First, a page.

Polk County sports fans found a wide range of coverage in the pages of the Bolivar Herald-Free Press and online at BolivarMoNews.com in 2020.
Here are the year’s most read articles, ranked according to the most unique website views.
1. Lola Lewis’ last lap
May 20 — When his mother, Lola, died in April, Brian Lewis of Willard said his family wasn’t sure how they’d hold a funeral service.
Due to the COVID-19 pandemic, social gathering sizes would have to be limited, and Brian Lewis said he knew that wouldn’t be fair to a woman who had positively impacted so many lives in her 75 years.
The Lewises, who share a common love of competitive driving, compete regularly at the Historic Bolivar Speedway, he said.
The day after his mother died, he said he got a text from Historic Bolivar Speedway owner Vicki Benner, who offered to use the speedway to host his mother's funeral service.
Close family members could sit in the stands, Benner told him, while others remained in their vehicles in the track’s outfield listening to a service broadcast over the speedway speakers.
The arrangement would honor social distancing guidelines while also paying respect to his mother, who he said was both a devout Christian and a racing fan.
On Friday afternoon, May 8, about 50 of Lola Lewis’ closest friends and family members spread out in the stands at the speedway, with about another 50 vehicles parked in the outfield.
Funeral home employees placed Lola Lewis’ open casket at victory lane during the service and, afterwards, as family members and friends left the speedway en route to White Chapel Memorial Gardens, a Greenlawn Funeral Home hearse sped through a pair of final laps at the speedway.
For his mother and his family, though, Brian Lewis said the service couldn’t have been a more fitting tribute.
“Our very last race here last season, my son Richard won OctoberFast,” Brian Lewis said. “He was parked here at victory lane. I was third in that race. Mom was right here celebrating with us, even though it was freezing cold. This was a place she loved to be with her family at.”
2. Henenberg reins in state rodeo title
July 1 — After consistently placing among the top five in the event at Missouri High School Rodeos throughout the 2019-20 season, Bolivar high school senior Maude Henenberg was crowned pole bending state champion, securing her third consecutive trip to the high school national championships.
The rodeo event has been the graduating Bolivar High School senior’s specialty for about seven years.
Henenberg’s accomplished rodeo career, which she balanced while being one of BHS’ top soccer players, has been aboard her horse, Judy.
“I’ve been on Judy since I was 6 years old,” Henenberg said, “so we’ve kind of grown up together. Me and Judy have a friendship. It’s kind of like we just know each other. If someone else were to ride her they probably wouldn’t do as good as I would, just because I know her and I can feel what I need to do.”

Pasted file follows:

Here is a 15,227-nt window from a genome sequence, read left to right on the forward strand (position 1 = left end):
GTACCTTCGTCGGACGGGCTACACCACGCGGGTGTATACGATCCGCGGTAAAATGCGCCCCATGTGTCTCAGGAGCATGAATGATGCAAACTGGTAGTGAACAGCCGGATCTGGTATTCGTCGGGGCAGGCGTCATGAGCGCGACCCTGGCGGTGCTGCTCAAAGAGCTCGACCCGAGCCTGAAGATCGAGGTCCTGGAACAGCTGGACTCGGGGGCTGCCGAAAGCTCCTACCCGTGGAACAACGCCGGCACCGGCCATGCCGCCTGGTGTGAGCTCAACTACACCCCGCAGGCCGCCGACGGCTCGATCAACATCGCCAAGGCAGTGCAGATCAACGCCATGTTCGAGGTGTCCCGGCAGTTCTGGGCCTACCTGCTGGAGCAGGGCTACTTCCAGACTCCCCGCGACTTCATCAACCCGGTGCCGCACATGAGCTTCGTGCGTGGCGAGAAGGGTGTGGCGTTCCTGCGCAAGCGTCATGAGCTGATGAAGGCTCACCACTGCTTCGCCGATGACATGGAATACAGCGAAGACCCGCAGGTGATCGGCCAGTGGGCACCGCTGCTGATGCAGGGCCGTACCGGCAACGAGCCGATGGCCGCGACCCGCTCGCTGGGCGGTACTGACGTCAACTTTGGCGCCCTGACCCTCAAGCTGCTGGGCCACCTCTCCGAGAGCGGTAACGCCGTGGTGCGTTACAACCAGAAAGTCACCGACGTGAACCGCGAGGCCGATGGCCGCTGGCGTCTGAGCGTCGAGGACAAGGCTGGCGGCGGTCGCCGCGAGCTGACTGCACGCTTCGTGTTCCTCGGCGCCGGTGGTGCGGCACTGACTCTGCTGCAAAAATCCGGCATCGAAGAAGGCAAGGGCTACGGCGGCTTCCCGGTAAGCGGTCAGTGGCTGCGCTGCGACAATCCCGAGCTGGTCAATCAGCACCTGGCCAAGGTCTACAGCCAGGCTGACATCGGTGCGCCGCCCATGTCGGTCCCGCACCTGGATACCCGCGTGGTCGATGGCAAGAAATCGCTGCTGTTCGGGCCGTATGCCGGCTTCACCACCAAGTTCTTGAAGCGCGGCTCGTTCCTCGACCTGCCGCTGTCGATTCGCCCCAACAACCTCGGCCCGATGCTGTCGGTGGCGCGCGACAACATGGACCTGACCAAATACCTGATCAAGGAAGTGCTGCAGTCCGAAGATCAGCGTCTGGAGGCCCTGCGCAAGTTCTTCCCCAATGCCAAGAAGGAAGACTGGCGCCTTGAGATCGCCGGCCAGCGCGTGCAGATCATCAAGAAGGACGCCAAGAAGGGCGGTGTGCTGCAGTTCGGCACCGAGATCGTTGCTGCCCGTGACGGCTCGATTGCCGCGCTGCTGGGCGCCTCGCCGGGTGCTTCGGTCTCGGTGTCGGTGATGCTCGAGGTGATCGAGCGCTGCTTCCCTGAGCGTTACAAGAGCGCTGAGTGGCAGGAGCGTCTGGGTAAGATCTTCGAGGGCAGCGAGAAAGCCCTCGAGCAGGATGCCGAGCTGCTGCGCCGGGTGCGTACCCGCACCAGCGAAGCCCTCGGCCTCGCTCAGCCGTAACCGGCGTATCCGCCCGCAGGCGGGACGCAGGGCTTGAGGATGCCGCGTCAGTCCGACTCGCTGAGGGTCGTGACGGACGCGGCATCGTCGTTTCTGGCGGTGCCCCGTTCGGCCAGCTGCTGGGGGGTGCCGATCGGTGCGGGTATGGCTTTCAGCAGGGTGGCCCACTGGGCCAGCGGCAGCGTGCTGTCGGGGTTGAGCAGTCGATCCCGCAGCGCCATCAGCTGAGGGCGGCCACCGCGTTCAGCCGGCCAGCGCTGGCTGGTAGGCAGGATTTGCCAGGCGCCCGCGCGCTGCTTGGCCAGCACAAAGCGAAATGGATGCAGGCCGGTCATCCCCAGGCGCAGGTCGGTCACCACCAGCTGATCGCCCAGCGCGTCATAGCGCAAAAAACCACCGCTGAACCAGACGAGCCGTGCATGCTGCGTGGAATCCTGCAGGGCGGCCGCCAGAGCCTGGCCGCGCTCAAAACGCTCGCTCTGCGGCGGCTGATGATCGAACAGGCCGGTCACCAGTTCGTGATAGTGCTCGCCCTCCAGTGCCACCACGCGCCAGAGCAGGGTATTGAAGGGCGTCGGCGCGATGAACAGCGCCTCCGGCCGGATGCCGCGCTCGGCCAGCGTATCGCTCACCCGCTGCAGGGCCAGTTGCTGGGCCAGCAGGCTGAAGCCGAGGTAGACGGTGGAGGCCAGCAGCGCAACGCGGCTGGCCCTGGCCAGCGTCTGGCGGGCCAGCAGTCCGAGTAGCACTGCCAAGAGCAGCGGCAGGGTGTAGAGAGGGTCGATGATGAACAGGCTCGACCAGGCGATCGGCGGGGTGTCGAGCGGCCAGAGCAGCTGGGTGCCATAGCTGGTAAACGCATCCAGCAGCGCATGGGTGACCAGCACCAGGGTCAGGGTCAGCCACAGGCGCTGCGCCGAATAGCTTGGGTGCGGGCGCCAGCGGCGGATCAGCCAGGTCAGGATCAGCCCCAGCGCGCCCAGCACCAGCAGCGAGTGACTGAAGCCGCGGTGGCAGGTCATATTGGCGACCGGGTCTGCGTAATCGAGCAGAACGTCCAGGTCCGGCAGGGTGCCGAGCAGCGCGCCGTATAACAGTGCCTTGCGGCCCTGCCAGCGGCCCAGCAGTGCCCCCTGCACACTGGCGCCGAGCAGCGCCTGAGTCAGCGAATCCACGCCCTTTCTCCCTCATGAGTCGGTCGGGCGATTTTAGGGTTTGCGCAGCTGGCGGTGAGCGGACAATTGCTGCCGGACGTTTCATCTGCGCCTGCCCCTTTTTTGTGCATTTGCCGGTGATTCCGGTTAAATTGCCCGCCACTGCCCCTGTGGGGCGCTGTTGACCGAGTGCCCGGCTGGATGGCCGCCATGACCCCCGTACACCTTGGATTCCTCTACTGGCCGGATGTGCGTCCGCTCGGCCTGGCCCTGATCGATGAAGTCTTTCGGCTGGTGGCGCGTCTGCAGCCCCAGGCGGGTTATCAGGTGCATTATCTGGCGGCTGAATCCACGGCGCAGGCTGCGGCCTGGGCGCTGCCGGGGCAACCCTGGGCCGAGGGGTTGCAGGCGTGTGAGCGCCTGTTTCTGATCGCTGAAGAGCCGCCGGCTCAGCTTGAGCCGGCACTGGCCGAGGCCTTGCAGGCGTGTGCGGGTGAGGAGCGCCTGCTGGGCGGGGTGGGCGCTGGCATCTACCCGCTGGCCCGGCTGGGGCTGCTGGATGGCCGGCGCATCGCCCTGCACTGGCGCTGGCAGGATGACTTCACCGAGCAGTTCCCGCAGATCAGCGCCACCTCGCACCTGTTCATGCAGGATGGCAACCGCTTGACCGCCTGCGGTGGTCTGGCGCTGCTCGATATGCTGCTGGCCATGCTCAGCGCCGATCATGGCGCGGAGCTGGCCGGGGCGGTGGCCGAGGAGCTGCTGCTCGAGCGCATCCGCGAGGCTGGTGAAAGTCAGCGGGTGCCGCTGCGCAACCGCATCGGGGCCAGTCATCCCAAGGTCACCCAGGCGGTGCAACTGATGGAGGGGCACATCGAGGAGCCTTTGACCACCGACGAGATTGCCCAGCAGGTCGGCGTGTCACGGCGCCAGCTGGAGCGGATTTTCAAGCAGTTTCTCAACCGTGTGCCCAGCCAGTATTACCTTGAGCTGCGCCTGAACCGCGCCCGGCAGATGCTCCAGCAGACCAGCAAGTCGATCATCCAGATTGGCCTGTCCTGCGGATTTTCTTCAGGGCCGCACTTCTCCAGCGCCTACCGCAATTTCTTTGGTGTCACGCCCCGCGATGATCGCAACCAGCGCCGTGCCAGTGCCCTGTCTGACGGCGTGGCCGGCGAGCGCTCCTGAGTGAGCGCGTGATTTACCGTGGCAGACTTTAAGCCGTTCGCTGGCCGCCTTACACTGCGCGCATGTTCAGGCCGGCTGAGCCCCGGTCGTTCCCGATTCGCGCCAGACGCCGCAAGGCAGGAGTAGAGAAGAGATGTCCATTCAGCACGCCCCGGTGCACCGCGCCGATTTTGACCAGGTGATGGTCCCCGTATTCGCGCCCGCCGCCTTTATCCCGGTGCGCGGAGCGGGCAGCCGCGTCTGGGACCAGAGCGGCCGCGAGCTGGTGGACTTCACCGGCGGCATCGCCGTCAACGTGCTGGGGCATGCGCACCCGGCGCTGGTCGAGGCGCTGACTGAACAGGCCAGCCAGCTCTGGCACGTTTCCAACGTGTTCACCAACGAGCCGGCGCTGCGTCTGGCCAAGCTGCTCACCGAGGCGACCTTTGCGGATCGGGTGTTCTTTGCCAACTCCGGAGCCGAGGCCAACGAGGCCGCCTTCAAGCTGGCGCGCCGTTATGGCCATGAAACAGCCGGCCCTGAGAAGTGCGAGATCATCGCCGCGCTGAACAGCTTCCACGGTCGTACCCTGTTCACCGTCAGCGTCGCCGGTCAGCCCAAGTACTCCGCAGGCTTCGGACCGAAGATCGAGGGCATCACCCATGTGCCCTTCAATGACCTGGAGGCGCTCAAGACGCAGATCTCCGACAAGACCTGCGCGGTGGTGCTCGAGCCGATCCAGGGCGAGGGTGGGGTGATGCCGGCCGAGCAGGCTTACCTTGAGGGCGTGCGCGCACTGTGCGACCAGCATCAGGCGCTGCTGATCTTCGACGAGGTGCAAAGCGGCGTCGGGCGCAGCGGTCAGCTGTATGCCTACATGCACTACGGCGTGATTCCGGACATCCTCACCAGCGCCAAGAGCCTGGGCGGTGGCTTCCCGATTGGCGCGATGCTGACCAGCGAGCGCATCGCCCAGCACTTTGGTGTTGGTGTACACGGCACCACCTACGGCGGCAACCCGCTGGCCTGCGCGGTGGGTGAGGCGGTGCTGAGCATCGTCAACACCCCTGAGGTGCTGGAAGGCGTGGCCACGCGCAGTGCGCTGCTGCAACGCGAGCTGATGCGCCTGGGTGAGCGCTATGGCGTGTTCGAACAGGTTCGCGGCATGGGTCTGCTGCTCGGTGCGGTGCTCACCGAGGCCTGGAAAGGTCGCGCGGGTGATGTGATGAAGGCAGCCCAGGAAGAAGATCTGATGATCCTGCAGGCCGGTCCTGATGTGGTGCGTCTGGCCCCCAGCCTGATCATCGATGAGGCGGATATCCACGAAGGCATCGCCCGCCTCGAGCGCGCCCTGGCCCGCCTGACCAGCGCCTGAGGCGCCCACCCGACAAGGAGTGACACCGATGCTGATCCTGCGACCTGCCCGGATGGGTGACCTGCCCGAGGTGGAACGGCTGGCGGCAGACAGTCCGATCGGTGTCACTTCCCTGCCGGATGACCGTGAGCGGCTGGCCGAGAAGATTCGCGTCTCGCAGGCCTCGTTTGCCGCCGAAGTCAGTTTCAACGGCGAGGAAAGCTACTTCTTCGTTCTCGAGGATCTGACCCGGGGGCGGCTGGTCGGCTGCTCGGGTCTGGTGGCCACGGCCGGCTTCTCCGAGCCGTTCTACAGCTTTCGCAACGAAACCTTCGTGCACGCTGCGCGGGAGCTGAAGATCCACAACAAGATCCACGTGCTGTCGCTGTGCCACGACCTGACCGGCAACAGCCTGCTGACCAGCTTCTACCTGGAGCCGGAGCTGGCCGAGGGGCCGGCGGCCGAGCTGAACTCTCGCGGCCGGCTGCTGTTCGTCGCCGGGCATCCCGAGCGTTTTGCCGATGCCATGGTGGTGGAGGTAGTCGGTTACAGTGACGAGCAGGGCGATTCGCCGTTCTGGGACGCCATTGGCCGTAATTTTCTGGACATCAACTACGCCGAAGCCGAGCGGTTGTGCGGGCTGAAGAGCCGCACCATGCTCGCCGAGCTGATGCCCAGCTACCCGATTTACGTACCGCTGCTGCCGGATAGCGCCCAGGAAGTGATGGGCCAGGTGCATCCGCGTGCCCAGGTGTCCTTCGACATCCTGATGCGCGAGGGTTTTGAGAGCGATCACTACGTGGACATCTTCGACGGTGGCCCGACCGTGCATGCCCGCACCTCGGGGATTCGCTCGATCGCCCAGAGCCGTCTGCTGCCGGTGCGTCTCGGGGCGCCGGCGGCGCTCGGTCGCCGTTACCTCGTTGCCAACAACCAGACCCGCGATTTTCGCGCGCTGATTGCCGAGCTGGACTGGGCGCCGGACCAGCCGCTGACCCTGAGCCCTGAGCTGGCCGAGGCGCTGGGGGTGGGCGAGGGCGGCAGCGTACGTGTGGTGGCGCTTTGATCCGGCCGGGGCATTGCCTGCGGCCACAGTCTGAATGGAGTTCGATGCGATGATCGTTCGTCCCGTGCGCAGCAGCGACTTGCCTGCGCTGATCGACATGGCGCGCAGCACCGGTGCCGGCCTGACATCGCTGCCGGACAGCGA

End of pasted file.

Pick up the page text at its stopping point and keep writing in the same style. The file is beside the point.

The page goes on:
That’s one of the most critical elements of a good pole bending run, Henenberg said.
“Pole bending is about that relationship between you and horse,” she said.
At first, pole bending with Judy was a challenge, Henenberg said.
“We just couldn't figure it out so it, so wasn't always my favorite thing,” she said. “It came around, and ever since then it's been our thing.”
3. BHS’ Sechler signs with MLB’s Rangers
June 24 — After three years playing at the collegiate and amateur level, 2017 Bolivar High School graduate Connor Sechler is now bound for the major leagues.
After spending time in the Cape Cod Baseball League with the Harwich Mariners, Sechler signed with the Texas Rangers earlier in 2020.
That same sense of direction and purpose guided Sechler as he threw for 6,699 yards and 68 touchdowns at Bolivar — both program records — and was also with him in early June as he sat through five rounds of the 2020 Major League Baseball draft, listening for his name.
In the end, it wasn’t called.
But, the ace said, he had his own ace card. Pre-draft conversations with the Rangers had Sechler confident he’d have a chance in the big leagues.
“They told me that I might not go in the first five rounds, so I wasn't expecting to,” he said. “They were very interested and said they’d want to sign me if I went undrafted.”
On Sunday, June 14, Sechler and the Rangers made it official.
“I will put in all the work I have to, to move up the ladder,” he said. “My goal was to play pro ball, and now I'm here. Now, it's given me more incentive to try even harder.”
For the Bolivar coaches who have been watching Sechler’s rise through the sport, it’s unsurprising to hear him address the topic of hard work that way.
“Just like a lot of people, (Sechler) worked hard and was very competitive,” Roweton said. “He was a very talented person on top of that, which made him exciting to watch. The best compliment I can give him is that he was a team guy — no matter what sport or what situation, he wanted to be a part of it and wanted his team to do well. We could not be more happy for him and his opportunity to be a Texas Ranger.”
4. 2020 spring sports teams miss out
April 15 — With all Missouri schools closing in March due to concerns with the spread of COVID-19, Bolivar High School girls soccer didn’t get a chance to contend for a fifth consecutive district championship this year.
The team’s 2019-20 season ended this year before it started.
A Missouri State High School Athletics Association policy canceled all sporting events and practices as long as schools are closed. Gov. Mike Parson’s Thursday, April 9, order to extend school closings to the end of the academic year effectively canceled all seasons, the association announced the same day.
BHS, along with other schools across the country, lit up their sports fields in April as part of Be the Light, a nationwide celebration of the 2020 senior athletes who will miss their final seasons due to the pandemic.
“None of us seniors were prepared for this,” senior Annie vanHoornbeek said via email. “... I know we were looking forward to having that closure with our teammates, and to think we might have already played our last game together is truly heartbreaking.”
Also hurting was Pleasant Hope softball coach Kevin McVey, whose team would have started its second spring season on the field earlier this year. McVey’s Lady Pirates earned a district championship, advancing nearly to the state title game, last year.